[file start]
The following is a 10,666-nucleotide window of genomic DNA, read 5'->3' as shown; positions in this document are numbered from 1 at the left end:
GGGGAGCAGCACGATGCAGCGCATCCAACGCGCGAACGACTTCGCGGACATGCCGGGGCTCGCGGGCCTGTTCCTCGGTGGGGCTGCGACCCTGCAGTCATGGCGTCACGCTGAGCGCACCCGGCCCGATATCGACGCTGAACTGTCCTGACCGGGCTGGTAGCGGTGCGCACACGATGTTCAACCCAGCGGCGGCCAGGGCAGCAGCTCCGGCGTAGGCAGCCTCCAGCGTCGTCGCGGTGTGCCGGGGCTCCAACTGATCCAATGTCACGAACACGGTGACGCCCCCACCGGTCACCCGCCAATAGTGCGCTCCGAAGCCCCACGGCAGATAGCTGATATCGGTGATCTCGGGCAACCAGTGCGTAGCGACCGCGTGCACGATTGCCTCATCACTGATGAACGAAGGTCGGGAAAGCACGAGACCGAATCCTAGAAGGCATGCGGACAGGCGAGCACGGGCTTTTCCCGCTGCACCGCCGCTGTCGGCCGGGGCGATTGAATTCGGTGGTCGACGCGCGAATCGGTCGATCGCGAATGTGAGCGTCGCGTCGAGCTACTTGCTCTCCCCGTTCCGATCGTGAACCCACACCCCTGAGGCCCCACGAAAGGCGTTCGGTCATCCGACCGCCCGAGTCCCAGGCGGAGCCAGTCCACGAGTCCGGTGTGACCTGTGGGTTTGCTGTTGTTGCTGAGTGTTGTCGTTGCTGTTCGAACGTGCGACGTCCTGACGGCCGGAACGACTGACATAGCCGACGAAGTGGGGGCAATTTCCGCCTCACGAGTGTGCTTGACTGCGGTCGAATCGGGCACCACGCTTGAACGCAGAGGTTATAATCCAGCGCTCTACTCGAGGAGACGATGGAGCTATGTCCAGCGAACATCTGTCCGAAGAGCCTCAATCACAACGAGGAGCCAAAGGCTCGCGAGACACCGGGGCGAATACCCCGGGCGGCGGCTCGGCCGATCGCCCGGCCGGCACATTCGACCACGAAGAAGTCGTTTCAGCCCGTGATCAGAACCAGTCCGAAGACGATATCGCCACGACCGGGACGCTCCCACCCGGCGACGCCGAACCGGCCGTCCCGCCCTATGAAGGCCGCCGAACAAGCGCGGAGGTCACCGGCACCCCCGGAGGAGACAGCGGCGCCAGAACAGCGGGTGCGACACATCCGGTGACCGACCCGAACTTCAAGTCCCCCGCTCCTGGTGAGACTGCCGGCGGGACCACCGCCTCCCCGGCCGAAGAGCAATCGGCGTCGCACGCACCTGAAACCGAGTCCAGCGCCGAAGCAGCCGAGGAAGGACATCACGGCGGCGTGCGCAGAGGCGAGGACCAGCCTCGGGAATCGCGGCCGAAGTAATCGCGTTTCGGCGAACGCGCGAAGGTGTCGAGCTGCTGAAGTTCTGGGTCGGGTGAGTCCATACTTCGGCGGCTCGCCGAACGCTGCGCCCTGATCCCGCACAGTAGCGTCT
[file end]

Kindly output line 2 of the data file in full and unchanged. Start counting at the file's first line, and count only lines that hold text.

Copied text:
GGGGAGCAGCACGATGCAGCGCATCCAACGCGCGAACGACTTCGCGGACATGCCGGGGCTCGCGGGCCTGTTCCTCGGTGGGGCTGCGACCCTGCAGTCATGGCGTCACGCTGAGCGCACCCGGCCCGATATCGACGCTGAACTGTCCTGACCGGGCTGGTAGCGGTGCGCACACGATGTTCAACCCAGCGGCGGCCAGGGCAGCAGCTCCGGCGTAGGCAGCCTCCAGCGTCGTCGCGGTGTGCCGGGGCTCCAACTGATCCAATGTCACGAACACGGTGACGCCCCCACCGGTCACCCGCCAATAGTGCGCTCCGAAGCCCCACGGCAGATAGCTGATATCGGTGATCTCGGGCAACCAGTGCGTAGCGACCGCGTGCACGATTGCCTCATCACTGATGAACGAAGGTCGGGAAAGCACGAGACCGAATCCTAGAAGGCATGCGGACAGGCGAGCACGGGCTTTTCCCGCTGCACCGCCGCTGTCGGCCGGGGCGATTGAATTCGGTGGTCGACGCGCGAATCGGTCGATCGCGAATGTGAGCGTCGCGTCGAGCTACTTGCTCTCCCCGTTCCGATCGTGAACCCACACCCCTGAGGCCCCACGAAAGGCGTTCGGTCATCCGACCGCCCGAGTCCCAGGCGGAGCCAGTCCACGAGTCCGGTGTGACCTGTGGGTTTGCTGTTGTTGCTGAGTGTTGTCGTTGCTGTTCGAACGTGCGACGTCCTGACGGCCGGAACGACTGACATAGCCGACGAAGTGGGGGCAATTTCCGCCTCACGAGTGTGCTTGACTGCGGTCGAATCGGGCACCACGCTTGAACGCAGAGGTTATAATCCAGCGCTCTACTCGAGGAGACGATGGAGCTATGTCCAGCGAACATCTGTCCGAAGAGCCTCAATCACAACGAGGAGCCAAAGGCTCGCGAGACACCGGGGCGAATACCCCGGGCGGCGGCTCGGCCGATCGCCCGGCCGGCACATTCGACCACGAAGAAGTCGTTTCAGCCCGTGATCAGAACCAGTCCGAAGACGATATCGCCACGACCGGGACGCTCCCACCCGGCGACGCCGAACCGGCCGTCCCGCCCTATGAAGGCCGCCGAACAAGCGCGGAGGTCACCGGCACCCCCGGAGGAGACAGCGGCGCCAGAACAGCGGGTGCGACACATCCGGTGACCGACCCGAACTTCAAGTCCCCCGCTCCTGGTGAGACTGCCGGCGGGACCACCGCCTCCCCGGCCGAAGAGCAATCGGCGTCGCACGCACCTGAAACCGAGTCCAGCGCCGAAGCAGCCGAGGAAGGACATCACGGCGGCGTGCGCAGAGGCGAGGACCAGCCTCGGGAATCGCGGCCGAAGTAATCGCGTTTCGGCGAACGCGCGAAGGTGTCGAGCTGCTGAAGTTCTGGGTCGGGTGAGTCCATACTTCGGCGGCTCGCCGAACGCTGCGCCCTGATCCCGCACAGTAGCGTCT